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State Finishes Answering Questions for Alaska LNG Final EIS

Jan 8, 2020 | Monitor

Larry Persily
By Larry Persily
Larry Persily is a former deputy commissioner at the Alaska Department of Revenue and worked as Chief of Staff for the mayor’s office in the Kenai Peninsula Borough. He may be reached at [email protected]

With an additional 2,000 pages of charts, data, maps, and explanations, the state-led Alaska LNG team finished out 2019 by answering the last batch of questions from federal regulators for the project’s final environmental impact statement.

With less than two months to go before the Federal Energy Regulatory Commission’s (FERC) scheduled March 6 release date for the final EIS, regulators could present additional questions to the Alaska Gasline Development Corporation (AGDC). As of a December 23 filing, however, AGDC had answered all of the last questions submitted as recently as mid-November.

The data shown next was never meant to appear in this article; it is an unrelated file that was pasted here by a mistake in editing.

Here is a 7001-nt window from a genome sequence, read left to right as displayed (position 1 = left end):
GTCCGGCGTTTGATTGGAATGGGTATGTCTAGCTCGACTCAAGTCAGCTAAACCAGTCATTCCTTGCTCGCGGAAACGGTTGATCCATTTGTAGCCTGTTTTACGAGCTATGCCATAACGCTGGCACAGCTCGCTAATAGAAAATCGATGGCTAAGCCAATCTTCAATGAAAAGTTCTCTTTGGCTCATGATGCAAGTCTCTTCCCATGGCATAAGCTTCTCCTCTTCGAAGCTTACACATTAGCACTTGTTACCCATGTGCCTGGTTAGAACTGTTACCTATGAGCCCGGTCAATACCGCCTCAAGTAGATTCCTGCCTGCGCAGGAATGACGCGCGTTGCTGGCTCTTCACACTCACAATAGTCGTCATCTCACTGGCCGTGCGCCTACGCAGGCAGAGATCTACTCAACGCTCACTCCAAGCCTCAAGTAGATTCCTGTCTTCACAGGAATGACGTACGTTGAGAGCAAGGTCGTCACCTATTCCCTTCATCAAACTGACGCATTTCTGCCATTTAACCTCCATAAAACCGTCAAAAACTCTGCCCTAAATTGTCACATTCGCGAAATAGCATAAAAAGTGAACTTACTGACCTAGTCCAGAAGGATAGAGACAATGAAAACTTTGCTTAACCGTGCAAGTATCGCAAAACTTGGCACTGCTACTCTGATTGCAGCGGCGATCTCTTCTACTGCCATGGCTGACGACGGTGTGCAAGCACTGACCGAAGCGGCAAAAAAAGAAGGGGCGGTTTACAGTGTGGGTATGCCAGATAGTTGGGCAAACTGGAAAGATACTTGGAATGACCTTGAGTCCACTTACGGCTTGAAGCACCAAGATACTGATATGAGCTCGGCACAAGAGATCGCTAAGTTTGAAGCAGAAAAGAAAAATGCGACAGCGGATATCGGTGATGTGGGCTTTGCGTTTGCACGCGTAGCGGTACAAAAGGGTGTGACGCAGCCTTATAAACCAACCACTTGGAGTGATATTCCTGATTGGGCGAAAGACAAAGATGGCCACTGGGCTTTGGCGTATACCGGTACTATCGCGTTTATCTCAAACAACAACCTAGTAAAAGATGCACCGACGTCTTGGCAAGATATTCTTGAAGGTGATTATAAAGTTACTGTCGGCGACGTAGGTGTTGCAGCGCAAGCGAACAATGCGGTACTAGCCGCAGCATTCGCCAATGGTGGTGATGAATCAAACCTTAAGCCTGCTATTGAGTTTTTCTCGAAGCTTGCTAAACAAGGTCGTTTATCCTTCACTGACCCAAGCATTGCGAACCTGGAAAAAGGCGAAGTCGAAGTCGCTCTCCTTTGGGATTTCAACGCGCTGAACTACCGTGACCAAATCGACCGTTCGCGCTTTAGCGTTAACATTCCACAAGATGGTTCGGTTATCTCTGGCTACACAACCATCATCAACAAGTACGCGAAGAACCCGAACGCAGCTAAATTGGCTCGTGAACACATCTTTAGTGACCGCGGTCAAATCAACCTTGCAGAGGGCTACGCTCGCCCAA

Assuming no delay in the final impact statement, FERC commissioners could vote on the project application June 4.

The state has been leading the effort since North Slope oil and gas producers declined in late 2016 to proceed to permitting for the economically challenged multibillion-dollar development, which includes a gas treatment plant at Prudhoe Bay, 870 miles of pipeline from the Point Thomson gas field to Prudhoe Bay and turning south through the state to the Kenai Peninsula, with a liquefaction plant and marine terminal in Nikiski.

“As the government, we’re just right now standing back and just observing if there’s any project that can be economical,” Alaska Governor Mike Dunleavy said in an early December interview with the Nikkei Asian Review in Japan.

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“If one of these projects, or another project that comes up… if that makes economical sense, that’s a good thing because we just want to monetize our gas,” Dunleavy said, referring to the state-led Alaska LNG project and privately led Qilak LNG, which proposes to build a much smaller liquefaction plant several miles offshore the North Slope, avoiding the cost of a pipeline.